Beginning in the 1950’s, Rudy pioneered the use of electronic digital computers for mine ventilation planning and is best known for a series of computer programs used for transient state simulation of ventilation and fire protection systems for underground mines and high rise buildings. Some of Rudy’s awards have included the Michigan Tech Faculty Research Award; a Special Achievement Award by the U.S. Bureau of Mines; the Performance Award from the U.S. Bureau of Mines; and the Society for Mining and Exploration (SME) Howard L. Hartman Award at the 1999 U.S. Mine Ventilation Symposium. Rudy has worked as an international consultant for the United States government and in the private sector, and participated in notable forensic investigations such as the 1972 Sunshine Mine disaster in Idaho’s Silver Valley and the 1980 MGM Grand Hotel fire in Las Vegas. During his tenure at Michigan Tech and while under contract with the U.S. Bureau of Mines, Rudy was instrumental in the development of MFIRE, a groundbreaking simulation program for mine ventilation and fire modelling which lent the source code to current industry-standard simulation programming. In 1998 he retired from Michigan Tech. Rudy was also a longtime member of the Upper Peninsula section of Society of Mining and Exploration (SME) of the American Institute of Mining Engineers (AIME).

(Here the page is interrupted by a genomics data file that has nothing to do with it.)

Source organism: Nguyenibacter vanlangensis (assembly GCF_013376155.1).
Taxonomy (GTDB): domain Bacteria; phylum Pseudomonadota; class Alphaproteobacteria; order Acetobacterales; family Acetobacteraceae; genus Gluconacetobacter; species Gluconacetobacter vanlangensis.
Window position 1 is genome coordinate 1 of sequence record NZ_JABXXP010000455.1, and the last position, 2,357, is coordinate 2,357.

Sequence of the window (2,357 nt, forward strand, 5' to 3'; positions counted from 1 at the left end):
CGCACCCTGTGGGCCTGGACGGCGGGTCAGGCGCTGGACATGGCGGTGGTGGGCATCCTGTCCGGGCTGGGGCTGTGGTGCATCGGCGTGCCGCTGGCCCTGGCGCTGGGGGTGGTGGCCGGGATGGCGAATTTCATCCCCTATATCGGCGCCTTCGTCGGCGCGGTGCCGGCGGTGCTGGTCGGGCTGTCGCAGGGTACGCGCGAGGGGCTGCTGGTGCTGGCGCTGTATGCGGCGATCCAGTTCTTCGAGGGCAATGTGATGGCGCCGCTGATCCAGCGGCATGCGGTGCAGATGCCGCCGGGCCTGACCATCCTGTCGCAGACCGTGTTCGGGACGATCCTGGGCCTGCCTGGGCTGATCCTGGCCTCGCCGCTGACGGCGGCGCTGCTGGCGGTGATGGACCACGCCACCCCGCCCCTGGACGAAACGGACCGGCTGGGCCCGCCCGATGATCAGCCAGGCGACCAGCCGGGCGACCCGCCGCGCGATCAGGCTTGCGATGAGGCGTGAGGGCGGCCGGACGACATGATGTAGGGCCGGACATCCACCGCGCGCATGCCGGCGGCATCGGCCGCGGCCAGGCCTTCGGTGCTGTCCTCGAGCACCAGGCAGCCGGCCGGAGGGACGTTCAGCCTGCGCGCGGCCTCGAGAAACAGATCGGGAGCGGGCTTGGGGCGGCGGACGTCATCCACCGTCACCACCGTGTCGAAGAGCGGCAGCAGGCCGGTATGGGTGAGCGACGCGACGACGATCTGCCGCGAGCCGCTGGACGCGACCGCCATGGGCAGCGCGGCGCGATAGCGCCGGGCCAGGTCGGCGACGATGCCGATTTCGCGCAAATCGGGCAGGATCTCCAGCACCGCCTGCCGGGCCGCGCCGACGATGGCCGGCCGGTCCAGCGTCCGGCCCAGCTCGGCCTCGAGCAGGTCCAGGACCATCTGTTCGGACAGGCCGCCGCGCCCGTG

Rudy was an enthusiastic traveler and who particularly enjoyed working and spending time in China, and tied his travels throughout the Middle East together with his passions for ancient history, having once boasted that he has visited every single place mentioned in both the Old and New Testaments. He was married to Adelheid “Heidi” Greuer (Teichman) for 51 years, and is survived by wife Heidi of Houghton, daughter Friederike (Gast) of Chassell, son Wilhelm of Marquette, and grand-daughter Lilli Gast.

Service Information:
When: Friday, January 23rd, 2015, 1:00pm
Officiating: Rev. Bucky Beach
Location: Memorial Chapel Funeral Home

Obituary Webpage

GreuerRudy_Tribute1

AIME Field Trip 1070
AIME Field Trip 1070

Some pictures from the past in Michigan Tech Mining Engineering

AIME Section Meeting
AIME Section Meeting
Rudy and Heidi Greuer
Rudy and Heidi Greuer
Mining Engineering Department Photo
Mining Engineering Department Photo